I scheduled my exam for 5:30 pm since I really didn’t want to have to deal with rush hour traffic in the morning and have that additional stress before taking the exam. It also allowed me to be sure I was fully rested in the event I didn’t sleep as well as I would like. I got a good night sleep and the day of the exam I studied an additional 2 hours, did my brain dump a couple of times. By 2 p.m. I stopped all review and just relaxed, ate an early dinner and then headed to the Prometric exam center, arriving about 4:45 pm. I sat in the car and did my brain dump one last time before entering the test center. I was a bit nervous about what to expect since I had seen some pretty bad online reviews for this Prometric center. I had thought about visiting the test center a day or two prior to the test but I figured that if the bad reviews were validated it would only stress me out. I checked in at the main desk, was assigned a locker, went to the restroom, bought a water bottle from the vending machine, took a sip and then left it on top of the lockers for later. I then went into another room and waited for about 10 minutes to do the final check in for the exam. The young woman at the desk took my information and then provided me with two dry erase type markers and two 8 ½ x 11 dry erase type sheets. I was then wanded and the proctor led me inside the room and had me wait by the door while he prepped my cubicle. I sat down at my seat and made myself comfortable and took the time to arrange my workspace as desired. There were noise cancelling head phones available for use during the exam. I started up the tutorial, completed that in a few minutes and then began the brain dump with my remaining tutorial time. It was quite annoying to have to use the dry erase markers since the tips were much thicker than a pencil so I ended up needing more space for everything but still had enough room left for scratch space during the test. Still, it was annoying and it threw me off a little since all my brain dumps used pencil and paper. I put on the headphones and began the exam. I found the first 20 questions or so to be pretty difficult and started to lag on time a bit and lost some confidence. Note that I did like the ability to strikethrough answers as it prevented me from paying any attention to answers I knew were wrong. As the test wore on, I continued to find the questions more difficult than expected. Half way through I was at least back on a more reasonable pace in regard to time but still didn’t think I had time to take a real break. Fortunately, I didn’t really need one. I did periodically (every 25 questions or so) stretch and adjust the head phones. The headphones worked great to cancel the noise by they were a bit tight, pressing my glasses against my head, which began to get uncomfortable. You might want to consider the foam ear plugs. I wish I had. As I continued with the remainder of the test I began to grow less confident in how I was doing on the exam and I found it to be a challenge to fight off moments of doubt. By the time I answered the 200th question, I had maybe 6 or 7 minutes of time remaining. I started to review the 15 or so questions I had marked but by that time my brain was fried and I don’t think I changed any of my answers. At that point I really thought that I did not pass the exam. It was the most difficult exam I have ever taken. I then answered the test center evaluation and click the button to see if I passed. Cringing, I looked up to see that I had passed!! A giant wave of relief washed over me. I scored Proficient on Initiation and Closing and Moderately Proficient on the other three. I checked out, received my scoring sheet and left the facility. Thankfully, the Prometric test center was not nearly as bad as the online reviews had indicated. Regarding the exam content, the questions were mostly situational type and I thought the choices for answers were more difficult than those on the PM simulator exams. In hindsight, the Skillsoft exam was probably most like the actual exam in both difficulty and the way the questions were structured. I only had a few very easy EVM questions. I really don’t recall hardly any non-PMBOK type questions and I was surprised to have almost no ethics related questions. Of course, I’m sure every exam will be different in question content.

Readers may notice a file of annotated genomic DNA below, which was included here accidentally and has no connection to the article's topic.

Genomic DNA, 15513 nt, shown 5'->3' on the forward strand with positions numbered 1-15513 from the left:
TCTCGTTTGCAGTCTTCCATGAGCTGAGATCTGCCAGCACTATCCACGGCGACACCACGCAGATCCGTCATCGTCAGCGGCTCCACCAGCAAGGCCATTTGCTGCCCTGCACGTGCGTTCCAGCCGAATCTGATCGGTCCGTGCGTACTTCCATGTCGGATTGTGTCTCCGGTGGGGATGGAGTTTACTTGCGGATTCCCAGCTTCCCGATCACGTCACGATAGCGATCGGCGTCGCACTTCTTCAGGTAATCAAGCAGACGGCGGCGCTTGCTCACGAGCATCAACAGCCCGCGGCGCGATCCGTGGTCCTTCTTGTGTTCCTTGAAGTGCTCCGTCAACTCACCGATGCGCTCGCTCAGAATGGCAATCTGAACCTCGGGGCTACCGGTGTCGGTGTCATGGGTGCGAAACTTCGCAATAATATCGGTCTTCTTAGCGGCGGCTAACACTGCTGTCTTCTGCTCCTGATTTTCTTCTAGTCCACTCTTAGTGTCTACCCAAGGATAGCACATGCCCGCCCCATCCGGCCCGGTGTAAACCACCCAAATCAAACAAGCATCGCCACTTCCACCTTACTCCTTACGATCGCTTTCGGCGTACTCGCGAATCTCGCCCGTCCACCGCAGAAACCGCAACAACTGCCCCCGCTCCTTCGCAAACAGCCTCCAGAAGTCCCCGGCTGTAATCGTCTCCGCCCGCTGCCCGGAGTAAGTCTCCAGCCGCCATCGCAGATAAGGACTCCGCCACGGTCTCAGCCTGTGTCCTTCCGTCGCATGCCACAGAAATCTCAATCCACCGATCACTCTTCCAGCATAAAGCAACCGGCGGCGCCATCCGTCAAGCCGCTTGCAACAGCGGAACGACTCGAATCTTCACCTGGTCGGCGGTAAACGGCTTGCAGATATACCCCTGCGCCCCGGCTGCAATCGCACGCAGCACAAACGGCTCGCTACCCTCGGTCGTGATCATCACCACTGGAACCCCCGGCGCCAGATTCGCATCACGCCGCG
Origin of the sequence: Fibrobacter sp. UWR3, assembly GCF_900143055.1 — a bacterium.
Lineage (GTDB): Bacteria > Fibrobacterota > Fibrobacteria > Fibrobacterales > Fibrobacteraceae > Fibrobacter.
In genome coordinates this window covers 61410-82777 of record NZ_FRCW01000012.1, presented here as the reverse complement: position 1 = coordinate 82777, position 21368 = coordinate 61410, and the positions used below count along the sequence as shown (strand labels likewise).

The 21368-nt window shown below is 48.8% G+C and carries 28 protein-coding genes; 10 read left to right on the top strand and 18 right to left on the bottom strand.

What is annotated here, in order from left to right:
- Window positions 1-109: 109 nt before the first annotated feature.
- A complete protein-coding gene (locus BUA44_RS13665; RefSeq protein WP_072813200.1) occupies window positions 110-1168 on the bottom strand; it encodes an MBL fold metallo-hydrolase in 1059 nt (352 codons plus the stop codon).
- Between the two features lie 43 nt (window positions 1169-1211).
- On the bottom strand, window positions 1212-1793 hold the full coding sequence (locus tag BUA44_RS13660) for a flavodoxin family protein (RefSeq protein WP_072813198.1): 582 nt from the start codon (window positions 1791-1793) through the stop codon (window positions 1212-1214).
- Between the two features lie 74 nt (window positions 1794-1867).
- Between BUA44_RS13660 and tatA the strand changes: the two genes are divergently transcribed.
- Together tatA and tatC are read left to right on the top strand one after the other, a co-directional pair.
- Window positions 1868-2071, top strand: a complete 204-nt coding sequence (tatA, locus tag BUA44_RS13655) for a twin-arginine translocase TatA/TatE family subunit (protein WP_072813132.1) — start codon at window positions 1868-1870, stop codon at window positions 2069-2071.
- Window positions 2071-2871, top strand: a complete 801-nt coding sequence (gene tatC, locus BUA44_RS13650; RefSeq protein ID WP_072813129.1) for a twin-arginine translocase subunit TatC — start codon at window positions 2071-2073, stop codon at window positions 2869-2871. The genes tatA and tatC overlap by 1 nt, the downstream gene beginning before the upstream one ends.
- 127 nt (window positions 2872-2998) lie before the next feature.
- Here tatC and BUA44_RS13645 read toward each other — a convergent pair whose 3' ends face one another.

Mark Wuenscher, PMP